This is about the funniest thing I read all day.
Originally Posted by MatthewDunn
For those not in on the joke... MatthewDunn and I are going to get together in real life to do some darkroom work.
Real life? Or virtual abstract life??
"When making a portrait, my approach is quite the same as when I am portraying a rock. I do not wish to impose my personality upon the sitter, but, keeping myself open to receive reactions from his own special ego, record this with nothing added: except of course when I am working professionally, when money enters in,—then for a price, I become a liar..."
— Edward Weston, Daybooks, Vol. II, February 2, 1932
I'd be surprised if film sales are more than 2% of 1995. Hope I'm wrong. Maybe digital opened up a new constituency of people who wouldn't have taken photographs before, because relative percentage of film to digital must be nearer 0.01%. Among photographers who consider themselves enthusiasts, I'd guess around 5% shoot film. However you look at it, film is pretty niche these days, but as a technology for which new hardware sales are next to non-existent, film is a massive success story. Compared to audio tape with a similar heritage, film is positively booming!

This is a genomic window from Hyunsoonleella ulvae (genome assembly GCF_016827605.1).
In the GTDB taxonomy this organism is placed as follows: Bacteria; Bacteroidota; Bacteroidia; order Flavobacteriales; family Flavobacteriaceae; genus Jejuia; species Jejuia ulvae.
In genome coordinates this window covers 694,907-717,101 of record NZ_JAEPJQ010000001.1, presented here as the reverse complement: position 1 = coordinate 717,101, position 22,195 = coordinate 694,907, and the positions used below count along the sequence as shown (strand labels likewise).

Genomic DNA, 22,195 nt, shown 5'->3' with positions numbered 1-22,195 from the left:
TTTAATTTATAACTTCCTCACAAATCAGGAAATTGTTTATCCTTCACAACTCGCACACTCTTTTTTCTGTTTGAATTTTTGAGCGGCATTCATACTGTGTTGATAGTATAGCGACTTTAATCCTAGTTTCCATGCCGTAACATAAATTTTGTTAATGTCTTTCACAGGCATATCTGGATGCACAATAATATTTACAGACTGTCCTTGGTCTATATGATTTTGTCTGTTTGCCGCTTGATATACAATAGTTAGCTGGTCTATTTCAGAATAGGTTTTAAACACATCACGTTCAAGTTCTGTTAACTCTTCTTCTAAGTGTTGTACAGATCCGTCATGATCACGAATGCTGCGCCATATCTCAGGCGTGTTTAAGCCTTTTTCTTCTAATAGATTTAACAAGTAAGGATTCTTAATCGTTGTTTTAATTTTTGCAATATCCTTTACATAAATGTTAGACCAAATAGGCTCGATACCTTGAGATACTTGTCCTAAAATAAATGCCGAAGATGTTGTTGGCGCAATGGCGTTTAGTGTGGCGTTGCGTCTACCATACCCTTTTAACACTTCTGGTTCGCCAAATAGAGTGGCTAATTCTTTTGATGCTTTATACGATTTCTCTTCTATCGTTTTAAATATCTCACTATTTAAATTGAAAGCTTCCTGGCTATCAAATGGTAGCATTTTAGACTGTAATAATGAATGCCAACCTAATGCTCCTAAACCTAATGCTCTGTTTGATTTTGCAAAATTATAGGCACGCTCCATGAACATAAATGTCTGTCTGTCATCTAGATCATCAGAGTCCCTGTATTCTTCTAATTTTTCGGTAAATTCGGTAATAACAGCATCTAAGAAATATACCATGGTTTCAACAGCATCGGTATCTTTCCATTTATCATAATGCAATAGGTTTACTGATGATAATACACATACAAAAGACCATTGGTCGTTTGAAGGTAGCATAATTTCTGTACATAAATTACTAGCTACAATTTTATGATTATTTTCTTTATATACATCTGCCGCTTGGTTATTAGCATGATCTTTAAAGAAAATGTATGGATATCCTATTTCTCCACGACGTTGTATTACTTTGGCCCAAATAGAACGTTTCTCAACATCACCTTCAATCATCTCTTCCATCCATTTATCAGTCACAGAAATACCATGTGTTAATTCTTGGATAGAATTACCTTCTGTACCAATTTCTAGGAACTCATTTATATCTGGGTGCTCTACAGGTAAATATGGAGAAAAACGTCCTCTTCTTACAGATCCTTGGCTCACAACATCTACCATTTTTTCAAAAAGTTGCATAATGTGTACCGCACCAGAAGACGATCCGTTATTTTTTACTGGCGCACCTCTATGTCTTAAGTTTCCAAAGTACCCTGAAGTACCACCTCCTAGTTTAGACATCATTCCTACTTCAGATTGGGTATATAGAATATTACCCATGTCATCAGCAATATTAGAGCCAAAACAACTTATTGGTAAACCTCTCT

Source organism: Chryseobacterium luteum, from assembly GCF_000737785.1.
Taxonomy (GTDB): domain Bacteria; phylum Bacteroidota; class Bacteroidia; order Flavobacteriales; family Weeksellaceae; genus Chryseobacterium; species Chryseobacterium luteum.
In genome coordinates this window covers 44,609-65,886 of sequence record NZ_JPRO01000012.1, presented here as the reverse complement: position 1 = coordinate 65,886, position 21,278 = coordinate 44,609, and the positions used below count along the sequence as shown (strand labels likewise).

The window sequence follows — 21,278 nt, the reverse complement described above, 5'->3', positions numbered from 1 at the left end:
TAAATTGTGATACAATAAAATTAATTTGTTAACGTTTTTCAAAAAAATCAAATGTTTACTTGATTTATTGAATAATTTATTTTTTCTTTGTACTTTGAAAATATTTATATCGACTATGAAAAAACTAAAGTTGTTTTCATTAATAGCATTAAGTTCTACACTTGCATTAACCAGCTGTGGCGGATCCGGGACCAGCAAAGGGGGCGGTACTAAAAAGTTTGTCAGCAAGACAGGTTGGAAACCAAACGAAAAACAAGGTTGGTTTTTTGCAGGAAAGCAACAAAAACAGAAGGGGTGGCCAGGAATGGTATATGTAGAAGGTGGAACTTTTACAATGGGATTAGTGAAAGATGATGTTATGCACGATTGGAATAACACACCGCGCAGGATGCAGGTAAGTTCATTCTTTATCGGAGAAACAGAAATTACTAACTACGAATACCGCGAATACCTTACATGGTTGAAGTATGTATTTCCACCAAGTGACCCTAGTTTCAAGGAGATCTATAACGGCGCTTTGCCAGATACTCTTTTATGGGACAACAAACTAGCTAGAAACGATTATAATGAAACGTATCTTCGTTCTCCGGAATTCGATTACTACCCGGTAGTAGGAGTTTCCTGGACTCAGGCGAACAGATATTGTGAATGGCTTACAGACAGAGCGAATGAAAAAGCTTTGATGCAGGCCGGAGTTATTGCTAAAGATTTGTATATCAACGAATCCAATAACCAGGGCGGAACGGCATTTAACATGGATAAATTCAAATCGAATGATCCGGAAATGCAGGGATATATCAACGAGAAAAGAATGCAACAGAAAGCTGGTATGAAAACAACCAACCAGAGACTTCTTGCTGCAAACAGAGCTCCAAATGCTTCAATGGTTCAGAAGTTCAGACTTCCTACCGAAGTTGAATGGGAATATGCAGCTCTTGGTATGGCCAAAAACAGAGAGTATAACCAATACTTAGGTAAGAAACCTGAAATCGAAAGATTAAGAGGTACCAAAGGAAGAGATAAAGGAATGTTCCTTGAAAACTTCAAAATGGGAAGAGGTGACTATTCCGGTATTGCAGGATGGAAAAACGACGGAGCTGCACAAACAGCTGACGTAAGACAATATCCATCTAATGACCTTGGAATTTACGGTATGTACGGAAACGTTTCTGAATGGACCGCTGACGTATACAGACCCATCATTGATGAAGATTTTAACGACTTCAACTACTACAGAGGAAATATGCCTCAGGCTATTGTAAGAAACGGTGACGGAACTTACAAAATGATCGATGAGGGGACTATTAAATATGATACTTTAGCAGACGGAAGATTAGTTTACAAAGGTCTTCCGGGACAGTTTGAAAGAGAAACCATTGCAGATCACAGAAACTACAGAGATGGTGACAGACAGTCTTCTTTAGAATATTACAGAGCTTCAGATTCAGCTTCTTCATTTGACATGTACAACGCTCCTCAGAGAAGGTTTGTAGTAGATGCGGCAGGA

Originally Posted by MartinCrabtree
Last edited by blockend; 08-30-2013 at 04:32 AM. Click to view previous post history.
I only read KR's site for it's entertainment value. I don't take any of it seriously. You'll come across something like "Sharpness doesn't matter. Pros don't care about sharpness, especially in the corners." And in another one of his articles you'll see something like "I love this lens. It's sharp sharp sharp, even in the corners."
Pentax's 645, ME Super, Spotmatic II
Minoltas SRT 102, SRT 202, Maxxums 7000 and 7000i
Canons A1(X2), EF, TX, FT QL, EOS 630
many Nikons-black F2 eye level, chrome F2AS N90s, F4E, N2000, N6000, N6006, Nikomat FTN, N5005
Was reminded of this thread when I saw the prices of used Nikon gear shoot up / being stable on ebay.
I had been wanting to try some of the older nikon gear but had put it off as I wanted to use the newly bought old stuff first - was in '11. Now, I see that most of the gear has appreciated in price. Even used Nikon flashes!
Some are attributed to strobist, others to Nex and other micro 4/3rd users buying up the lenses.
Maybe film might pick up too!
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He does have some good stuff on there. Like pack light - you get more pictures when you're not fumbling with equipment. My main lens is a 28-200mm f/4 zoom, though I do have a manual focus 50mm f/2 lens as well. With my Pentax PZ-20 I can have all of the automation, or none of it except the motor drive. I have 5 program modes, aperture priority, shutter priority, and fully manual for exposure (with the 50mm lens I have I lose all exposure modes except aperture priority and manual). I can even turn AF off if I so desire. In some situations, I do exactly that - turn all of the automation off (I do use the built-in meter though, even in manual mode).
Originally Posted by f/16
Another thing - it's not all about the gear. KR knows this.
Shoot more film.